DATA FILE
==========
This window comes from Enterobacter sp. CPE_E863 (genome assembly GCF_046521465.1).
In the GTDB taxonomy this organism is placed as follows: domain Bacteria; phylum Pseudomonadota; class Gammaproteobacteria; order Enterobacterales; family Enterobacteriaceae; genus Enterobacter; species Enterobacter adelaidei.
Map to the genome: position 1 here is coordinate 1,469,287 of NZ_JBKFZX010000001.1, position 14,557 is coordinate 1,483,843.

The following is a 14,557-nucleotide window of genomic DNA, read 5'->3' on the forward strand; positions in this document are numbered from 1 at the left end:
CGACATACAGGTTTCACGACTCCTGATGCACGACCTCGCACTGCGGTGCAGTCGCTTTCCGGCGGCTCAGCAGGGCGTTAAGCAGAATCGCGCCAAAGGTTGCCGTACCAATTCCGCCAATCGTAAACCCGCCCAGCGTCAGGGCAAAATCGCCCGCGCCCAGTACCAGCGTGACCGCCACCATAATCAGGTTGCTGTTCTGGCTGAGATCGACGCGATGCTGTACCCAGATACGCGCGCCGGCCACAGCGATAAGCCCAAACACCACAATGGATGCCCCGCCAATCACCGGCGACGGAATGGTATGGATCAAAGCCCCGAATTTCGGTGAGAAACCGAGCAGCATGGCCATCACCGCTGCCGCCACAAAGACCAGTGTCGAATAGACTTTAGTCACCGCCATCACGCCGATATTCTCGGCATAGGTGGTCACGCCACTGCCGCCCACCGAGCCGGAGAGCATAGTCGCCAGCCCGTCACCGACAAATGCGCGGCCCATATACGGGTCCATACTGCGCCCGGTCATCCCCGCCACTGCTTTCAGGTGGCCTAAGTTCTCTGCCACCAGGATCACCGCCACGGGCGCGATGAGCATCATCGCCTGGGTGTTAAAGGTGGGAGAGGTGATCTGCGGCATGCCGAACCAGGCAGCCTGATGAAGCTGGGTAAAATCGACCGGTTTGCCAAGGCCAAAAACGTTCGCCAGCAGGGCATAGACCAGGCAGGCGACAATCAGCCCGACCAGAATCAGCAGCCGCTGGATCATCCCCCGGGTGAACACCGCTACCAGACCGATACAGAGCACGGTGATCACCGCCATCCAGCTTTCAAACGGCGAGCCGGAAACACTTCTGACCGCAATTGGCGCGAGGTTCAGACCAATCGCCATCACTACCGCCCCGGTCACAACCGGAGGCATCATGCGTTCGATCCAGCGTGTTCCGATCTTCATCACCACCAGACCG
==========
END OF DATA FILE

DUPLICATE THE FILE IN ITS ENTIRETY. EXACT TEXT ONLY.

This window comes from Enterobacter sp. CPE_E863 (genome assembly GCF_046521465.1).
In the GTDB taxonomy this organism is placed as follows: domain Bacteria; phylum Pseudomonadota; class Gammaproteobacteria; order Enterobacterales; family Enterobacteriaceae; genus Enterobacter; species Enterobacter adelaidei.
Map to the genome: position 1 here is coordinate 1,469,287 of NZ_JBKFZX010000001.1, position 14,557 is coordinate 1,483,843.

The following is a 14,557-nucleotide window of genomic DNA, read 5'->3' on the forward strand; positions in this document are numbered from 1 at the left end:
CGACATACAGGTTTCACGACTCCTGATGCACGACCTCGCACTGCGGTGCAGTCGCTTTCCGGCGGCTCAGCAGGGCGTTAAGCAGAATCGCGCCAAAGGTTGCCGTACCAATTCCGCCAATCGTAAACCCGCCCAGCGTCAGGGCAAAATCGCCCGCGCCCAGTACCAGCGTGACCGCCACCATAATCAGGTTGCTGTTCTGGCTGAGATCGACGCGATGCTGTACCCAGATACGCGCGCCGGCCACAGCGATAAGCCCAAACACCACAATGGATGCCCCGCCAATCACCGGCGACGGAATGGTATGGATCAAAGCCCCGAATTTCGGTGAGAAACCGAGCAGCATGGCCATCACCGCTGCCGCCACAAAGACCAGTGTCGAATAGACTTTAGTCACCGCCATCACGCCGATATTCTCGGCATAGGTGGTCACGCCACTGCCGCCCACCGAGCCGGAGAGCATAGTCGCCAGCCCGTCACCGACAAATGCGCGGCCCATATACGGGTCCATACTGCGCCCGGTCATCCCCGCCACTGCTTTCAGGTGGCCTAAGTTCTCTGCCACCAGGATCACCGCCACGGGCGCGATGAGCATCATCGCCTGGGTGTTAAAGGTGGGAGAGGTGATCTGCGGCATGCCGAACCAGGCAGCCTGATGAAGCTGGGTAAAATCGACCGGTTTGCCAAGGCCAAAAACGTTCGCCAGCAGGGCATAGACCAGGCAGGCGACAATCAGCCCGACCAGAATCAGCAGCCGCTGGATCATCCCCCGGGTGAACACCGCTACCAGACCGATACAGAGCACGGTGATCACCGCCATCCAGCTTTCAAACGGCGAGCCGGAAACACTTCTGACCGCAATTGGCGCGAGGTTCAGACCAATCGCCATCACTACCGCCCCGGTCACAACCGGAGGCATCATGCGTTCGATCCAGCGTGTTCCGATCTTCATCACCACCAGACCG